Google Cloud Print: The Future of Printing?

Matthew Casperson
Apr. 19 2010, 02:08PM EDT

These days everything from your mobile phone to your desktop PC will most likely have an Internet connection. This means you you can send an email, collaborate on a document or share a photo between almost any device using the myriad of web services that are available today. But printers are still stuck in a time when direct connections and local networks reigned supreme. Consequently printing a document from outside your desktop or that local network is convoluted process at best, and for most people it is just not possible.

Google is looking to change that with Google Cloud Print:

Our goal is to build a printing experience that enables any app (web, desktop, or mobile) on any device to print to any printer anywhere in the world.

Essentially Google is going to connect your printer to the Internet, giving it the same connectivity that is taken for granted with almost any other networked consumer device.   And it will do away with printer drivers to boot. This will allow you to download your email to your handheld device from the coffee shop across town and print it out on your printer at home as easily as you would share a photo or send an IM message.

The technology is in its early stages at the moment, with Google releasing the specs to encourage support from printer manufactures. Ideally in the not too distant future printers will have native support for Google Cloud Print, but in the mean time Google is working on a proxy that will allow legacy printers (which at this moment includes all printers) to work in the cloud.

Google has published the specs for the proxy interface and APIs to enable any printer to register itself with Google Cloud Print.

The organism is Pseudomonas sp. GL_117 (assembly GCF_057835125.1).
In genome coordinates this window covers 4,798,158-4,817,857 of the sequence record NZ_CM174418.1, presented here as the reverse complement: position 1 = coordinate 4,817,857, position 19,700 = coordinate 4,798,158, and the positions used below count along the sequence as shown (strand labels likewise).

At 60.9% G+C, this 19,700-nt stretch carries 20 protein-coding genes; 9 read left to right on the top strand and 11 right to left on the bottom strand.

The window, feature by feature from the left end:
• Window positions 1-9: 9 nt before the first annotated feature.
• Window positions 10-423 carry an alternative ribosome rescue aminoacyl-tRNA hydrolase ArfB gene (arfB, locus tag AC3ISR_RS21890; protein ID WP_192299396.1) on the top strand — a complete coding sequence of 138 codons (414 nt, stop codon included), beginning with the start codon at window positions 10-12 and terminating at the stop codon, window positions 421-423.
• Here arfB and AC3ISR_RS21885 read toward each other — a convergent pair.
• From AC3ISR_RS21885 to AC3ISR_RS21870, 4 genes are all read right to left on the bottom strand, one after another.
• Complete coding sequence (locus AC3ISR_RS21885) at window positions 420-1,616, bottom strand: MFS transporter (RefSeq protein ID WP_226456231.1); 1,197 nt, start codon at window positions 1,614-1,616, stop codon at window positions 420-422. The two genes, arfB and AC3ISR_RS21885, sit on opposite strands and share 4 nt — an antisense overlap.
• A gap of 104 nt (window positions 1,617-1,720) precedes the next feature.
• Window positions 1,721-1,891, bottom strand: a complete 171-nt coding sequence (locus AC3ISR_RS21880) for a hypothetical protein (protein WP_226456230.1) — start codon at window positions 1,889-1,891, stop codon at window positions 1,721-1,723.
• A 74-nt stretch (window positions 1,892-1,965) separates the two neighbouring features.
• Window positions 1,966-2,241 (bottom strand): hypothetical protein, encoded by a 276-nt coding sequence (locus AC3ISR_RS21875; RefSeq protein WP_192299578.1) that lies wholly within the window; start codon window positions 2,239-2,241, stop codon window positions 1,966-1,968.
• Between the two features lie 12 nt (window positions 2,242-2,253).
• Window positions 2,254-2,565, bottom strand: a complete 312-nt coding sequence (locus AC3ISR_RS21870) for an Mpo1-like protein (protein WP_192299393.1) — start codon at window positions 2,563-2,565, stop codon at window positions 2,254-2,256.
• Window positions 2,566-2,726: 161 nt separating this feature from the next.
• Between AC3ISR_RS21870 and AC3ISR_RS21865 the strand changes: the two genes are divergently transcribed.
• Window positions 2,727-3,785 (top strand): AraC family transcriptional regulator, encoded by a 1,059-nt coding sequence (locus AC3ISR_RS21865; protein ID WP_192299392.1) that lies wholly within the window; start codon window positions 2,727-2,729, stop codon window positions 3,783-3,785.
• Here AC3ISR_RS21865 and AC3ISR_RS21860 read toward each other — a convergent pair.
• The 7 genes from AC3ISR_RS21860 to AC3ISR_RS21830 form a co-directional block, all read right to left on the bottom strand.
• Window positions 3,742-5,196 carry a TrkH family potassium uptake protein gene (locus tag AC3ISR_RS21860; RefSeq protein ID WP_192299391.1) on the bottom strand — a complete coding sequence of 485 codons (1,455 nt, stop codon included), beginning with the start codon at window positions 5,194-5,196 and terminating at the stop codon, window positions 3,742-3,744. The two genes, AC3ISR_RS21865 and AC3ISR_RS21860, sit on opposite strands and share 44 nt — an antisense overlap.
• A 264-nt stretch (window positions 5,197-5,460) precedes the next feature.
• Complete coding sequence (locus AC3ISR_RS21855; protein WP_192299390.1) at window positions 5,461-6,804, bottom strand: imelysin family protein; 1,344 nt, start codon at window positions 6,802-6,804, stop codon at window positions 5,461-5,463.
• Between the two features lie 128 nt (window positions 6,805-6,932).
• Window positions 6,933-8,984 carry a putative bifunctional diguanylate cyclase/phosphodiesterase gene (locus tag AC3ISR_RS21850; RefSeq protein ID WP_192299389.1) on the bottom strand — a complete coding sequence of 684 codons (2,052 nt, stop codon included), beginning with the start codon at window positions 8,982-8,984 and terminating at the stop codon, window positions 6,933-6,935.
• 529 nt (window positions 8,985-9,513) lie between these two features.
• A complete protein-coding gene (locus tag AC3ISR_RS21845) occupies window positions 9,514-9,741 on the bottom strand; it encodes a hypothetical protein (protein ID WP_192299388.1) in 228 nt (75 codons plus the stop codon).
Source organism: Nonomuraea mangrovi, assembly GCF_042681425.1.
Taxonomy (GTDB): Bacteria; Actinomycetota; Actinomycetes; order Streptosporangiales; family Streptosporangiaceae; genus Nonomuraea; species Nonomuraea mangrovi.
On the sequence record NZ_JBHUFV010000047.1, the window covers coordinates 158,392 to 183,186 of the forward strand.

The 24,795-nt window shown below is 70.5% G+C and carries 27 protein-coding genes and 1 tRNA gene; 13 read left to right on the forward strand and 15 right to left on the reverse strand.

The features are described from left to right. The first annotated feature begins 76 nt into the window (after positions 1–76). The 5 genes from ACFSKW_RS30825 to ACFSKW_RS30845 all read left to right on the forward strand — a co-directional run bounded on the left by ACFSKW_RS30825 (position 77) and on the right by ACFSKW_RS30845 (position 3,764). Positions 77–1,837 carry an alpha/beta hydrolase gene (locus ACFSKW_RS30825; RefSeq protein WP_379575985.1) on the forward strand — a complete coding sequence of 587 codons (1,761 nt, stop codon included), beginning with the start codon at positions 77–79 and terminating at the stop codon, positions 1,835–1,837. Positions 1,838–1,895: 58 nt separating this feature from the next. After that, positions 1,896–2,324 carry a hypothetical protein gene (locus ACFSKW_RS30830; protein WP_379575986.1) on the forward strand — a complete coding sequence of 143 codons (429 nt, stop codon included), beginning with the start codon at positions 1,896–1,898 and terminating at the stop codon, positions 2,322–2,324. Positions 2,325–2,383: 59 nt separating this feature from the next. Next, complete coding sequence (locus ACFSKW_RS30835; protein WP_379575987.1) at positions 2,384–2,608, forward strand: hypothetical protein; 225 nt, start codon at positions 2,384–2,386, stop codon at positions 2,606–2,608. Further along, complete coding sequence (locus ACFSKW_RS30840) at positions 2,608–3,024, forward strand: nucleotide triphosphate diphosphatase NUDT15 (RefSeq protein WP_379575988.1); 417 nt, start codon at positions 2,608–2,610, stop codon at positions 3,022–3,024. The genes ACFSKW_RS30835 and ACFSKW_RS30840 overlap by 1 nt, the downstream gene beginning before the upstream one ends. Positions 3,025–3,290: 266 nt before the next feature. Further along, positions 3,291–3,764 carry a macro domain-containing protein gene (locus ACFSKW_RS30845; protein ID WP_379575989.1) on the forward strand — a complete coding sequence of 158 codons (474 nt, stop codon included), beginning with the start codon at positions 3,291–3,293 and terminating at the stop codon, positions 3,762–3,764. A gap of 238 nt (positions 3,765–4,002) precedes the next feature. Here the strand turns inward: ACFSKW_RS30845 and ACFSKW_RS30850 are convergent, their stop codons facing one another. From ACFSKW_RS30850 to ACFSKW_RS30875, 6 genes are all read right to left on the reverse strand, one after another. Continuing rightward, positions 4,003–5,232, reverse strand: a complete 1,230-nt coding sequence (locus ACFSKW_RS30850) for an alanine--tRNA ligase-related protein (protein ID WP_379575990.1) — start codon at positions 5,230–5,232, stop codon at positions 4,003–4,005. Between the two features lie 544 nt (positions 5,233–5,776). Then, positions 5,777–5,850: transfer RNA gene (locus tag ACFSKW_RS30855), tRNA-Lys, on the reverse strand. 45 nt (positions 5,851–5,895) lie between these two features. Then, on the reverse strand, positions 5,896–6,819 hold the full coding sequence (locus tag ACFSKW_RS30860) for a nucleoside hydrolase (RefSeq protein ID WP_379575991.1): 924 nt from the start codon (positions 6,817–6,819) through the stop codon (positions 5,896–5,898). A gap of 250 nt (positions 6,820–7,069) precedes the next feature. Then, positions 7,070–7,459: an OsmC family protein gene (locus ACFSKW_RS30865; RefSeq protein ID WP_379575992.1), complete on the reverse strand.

While Google Cloud Print is being designed with the Chrome OS in mind, the technology has the potential to make setting up a printer as easy as connecting it to the internet, and will finally make printers first class citizens on the Internet.

Matthew Casperson Matthew is a freelance writer, focusing on web and multimedia technologies. His work can be found featured on Programmable Web, Brighthub, Hubfolio, Chrome Experiments, Informit, Flash Tuts Plus and The Tech Labs.

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Well it would be dumb if Google terminated sites foeevrr because lets say there is a website I'm interested in and the owner does a bunch of evil blackhat stuff and gets the site de-indexed from the big G, then I come along and buy the domain not knowing about the effects the previous owner brought on the site, after I fix it up, change it around and start doing things correctly (so to speak) it would be fair to say the site should get re-indexed. (Eventually Emphasis on Eventually)